Teen Dating: Three Tools for Parents
Whether you’re ready for it or not, teen dating exists in the high school and junior high student’s world. Even if dating is not a priority for your teen or preteen, they are surrounded by their peers talking about it and engaging in it.
Your teenager is inundated daily with words, images, and opinions about dating and sex and everything in between—from talking to a “crush,” flirting, sexting, and beyond. Now is the time to approach the world of teen dating in a healthy way.
Have you approached the topic of teen dating? If you have, were you met with eye-rolls or blank stares?
Learning to communicate well with your teen is your best tool to keep them safe and smart when it comes to teen dating. These three tools will give you the answers and the guidance that you need to get the basics covered and have positive conversations with your teenager.
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1. Don’t make assumptions
Don’t assume that your teen is or is not thinking about dating or sex. Also, don’t assume that your teen knows much about sex. Even though teen dating may be happening earlier than when you were in school, teens today are generally not any better educated about the topic.
Your teen in the dark about some important aspects of appropriate teen dating or sexual contact, and they are probably getting wildly inaccurate information from peers, television, or even other adults. Knowledge about teen dating can only help your teen and allow her to make a more conscious decision herself about whether or not she wants to engage in sex.
Direct your teen to reputable ways that he or she can learn more. Invite your teen to share with you his or her thoughts about dating, free from judgement from you. Perhaps most importantly, don’t assume that your teen is rebellious or needs to be punished if he or she is making reckless decisions when it comes to dating or “hooking up.”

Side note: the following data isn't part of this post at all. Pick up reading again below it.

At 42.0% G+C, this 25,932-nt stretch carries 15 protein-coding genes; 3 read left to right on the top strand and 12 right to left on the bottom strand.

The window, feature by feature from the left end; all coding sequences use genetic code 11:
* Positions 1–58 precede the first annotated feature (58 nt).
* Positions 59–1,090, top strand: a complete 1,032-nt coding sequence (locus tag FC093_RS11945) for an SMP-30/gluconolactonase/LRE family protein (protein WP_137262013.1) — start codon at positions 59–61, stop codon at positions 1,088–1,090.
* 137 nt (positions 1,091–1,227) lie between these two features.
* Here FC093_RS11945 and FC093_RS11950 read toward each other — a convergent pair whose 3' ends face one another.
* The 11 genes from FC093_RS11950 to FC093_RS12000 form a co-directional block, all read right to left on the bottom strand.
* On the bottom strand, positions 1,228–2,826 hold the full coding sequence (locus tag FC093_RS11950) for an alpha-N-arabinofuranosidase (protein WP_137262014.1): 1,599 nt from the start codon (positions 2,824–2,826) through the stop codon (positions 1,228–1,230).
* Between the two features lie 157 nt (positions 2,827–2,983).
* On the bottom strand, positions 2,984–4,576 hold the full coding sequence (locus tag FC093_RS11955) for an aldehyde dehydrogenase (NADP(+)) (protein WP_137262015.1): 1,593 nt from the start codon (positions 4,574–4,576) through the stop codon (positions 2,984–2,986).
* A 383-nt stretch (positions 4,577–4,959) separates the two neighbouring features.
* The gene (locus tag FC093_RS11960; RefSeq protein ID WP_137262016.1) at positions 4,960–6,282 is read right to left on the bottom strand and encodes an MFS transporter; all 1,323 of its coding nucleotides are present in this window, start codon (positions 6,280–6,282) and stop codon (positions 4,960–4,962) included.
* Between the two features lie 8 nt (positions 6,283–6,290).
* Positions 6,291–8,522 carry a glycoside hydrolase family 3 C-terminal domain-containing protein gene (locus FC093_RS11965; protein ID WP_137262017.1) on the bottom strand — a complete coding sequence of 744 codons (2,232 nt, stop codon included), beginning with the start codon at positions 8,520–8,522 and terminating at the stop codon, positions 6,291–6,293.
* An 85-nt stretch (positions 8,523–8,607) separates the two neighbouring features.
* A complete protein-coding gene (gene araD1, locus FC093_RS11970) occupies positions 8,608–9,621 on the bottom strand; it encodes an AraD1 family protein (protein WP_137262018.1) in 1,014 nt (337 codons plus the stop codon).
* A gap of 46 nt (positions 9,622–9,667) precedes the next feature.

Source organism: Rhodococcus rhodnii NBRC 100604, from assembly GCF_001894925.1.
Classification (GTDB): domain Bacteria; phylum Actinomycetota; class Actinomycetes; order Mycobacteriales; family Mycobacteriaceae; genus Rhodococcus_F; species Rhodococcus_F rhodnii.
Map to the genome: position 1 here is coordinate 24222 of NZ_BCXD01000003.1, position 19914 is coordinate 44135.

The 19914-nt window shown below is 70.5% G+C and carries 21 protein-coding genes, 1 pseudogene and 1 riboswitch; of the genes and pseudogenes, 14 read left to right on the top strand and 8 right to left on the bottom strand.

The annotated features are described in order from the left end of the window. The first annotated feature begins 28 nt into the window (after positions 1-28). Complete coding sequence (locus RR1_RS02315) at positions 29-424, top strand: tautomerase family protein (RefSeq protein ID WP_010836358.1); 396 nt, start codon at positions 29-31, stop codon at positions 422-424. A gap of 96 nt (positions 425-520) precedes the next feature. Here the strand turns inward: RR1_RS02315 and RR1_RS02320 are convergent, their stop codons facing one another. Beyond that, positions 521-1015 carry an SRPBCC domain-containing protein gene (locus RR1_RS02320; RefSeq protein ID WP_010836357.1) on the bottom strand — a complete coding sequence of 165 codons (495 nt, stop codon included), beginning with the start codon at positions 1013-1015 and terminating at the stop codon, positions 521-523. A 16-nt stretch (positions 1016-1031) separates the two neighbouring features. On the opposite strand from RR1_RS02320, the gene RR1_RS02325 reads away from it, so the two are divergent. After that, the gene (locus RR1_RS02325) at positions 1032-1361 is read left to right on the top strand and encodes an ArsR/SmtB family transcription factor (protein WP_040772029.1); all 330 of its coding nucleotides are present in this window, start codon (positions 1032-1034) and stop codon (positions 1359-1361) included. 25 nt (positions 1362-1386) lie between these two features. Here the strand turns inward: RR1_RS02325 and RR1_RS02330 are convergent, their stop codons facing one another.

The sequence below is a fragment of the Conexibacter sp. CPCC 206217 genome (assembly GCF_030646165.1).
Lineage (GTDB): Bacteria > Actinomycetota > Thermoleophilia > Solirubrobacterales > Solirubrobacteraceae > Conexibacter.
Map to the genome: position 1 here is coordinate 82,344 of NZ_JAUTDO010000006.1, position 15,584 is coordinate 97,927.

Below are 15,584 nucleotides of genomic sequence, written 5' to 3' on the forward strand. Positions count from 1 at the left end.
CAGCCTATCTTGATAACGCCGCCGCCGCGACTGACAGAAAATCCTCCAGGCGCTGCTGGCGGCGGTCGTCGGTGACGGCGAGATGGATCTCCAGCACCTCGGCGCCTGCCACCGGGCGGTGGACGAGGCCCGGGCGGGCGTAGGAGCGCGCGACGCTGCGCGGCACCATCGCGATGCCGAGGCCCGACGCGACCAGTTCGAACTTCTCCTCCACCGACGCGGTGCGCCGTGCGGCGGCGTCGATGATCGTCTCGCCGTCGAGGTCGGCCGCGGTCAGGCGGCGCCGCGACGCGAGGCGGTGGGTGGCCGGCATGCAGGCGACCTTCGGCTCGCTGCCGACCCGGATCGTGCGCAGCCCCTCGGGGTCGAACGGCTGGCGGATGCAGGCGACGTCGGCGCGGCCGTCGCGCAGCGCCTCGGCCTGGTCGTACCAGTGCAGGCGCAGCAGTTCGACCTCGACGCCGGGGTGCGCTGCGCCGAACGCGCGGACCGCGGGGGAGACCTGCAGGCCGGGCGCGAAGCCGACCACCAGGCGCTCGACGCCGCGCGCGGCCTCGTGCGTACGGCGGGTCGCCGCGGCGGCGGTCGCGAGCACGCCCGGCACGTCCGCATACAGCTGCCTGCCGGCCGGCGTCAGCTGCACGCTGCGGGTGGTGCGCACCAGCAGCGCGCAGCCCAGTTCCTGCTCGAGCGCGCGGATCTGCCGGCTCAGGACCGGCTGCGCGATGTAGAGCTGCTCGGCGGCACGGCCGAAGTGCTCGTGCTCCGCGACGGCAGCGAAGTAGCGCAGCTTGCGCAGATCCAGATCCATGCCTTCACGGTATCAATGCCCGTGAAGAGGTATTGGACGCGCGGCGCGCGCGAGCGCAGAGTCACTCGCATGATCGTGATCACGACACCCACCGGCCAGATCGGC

Your teen may be like many others who struggle a self-esteem issue at this age. This will compromise their judgement or sense of self. Find a therapist for your teen so that they have a supportive outlet. A therapist who specializes in teenagers will help prevent depression and help your teen build their personal moral code and self-esteem, reducing or preventing any unsafe behavior.
2. Get comfortable
Chances are that having the “sex talk” with your parents was not your favorite experience. You may not have had that talk with them at all. This and other factors can make it especially uncomfortable trying to address the topic of teen dating with your own kids.
Your main goal must be to help your teen feel open enough to talk with you about anything that goes along with the world of teen dating. It is vital for your teen’s safety that they can confide in you without judgement. You cannot control their actions, and trying to do so will teach them to fear you, mistrust you or feel ashamed — yes, even if they haven’t made any dangerous decisions.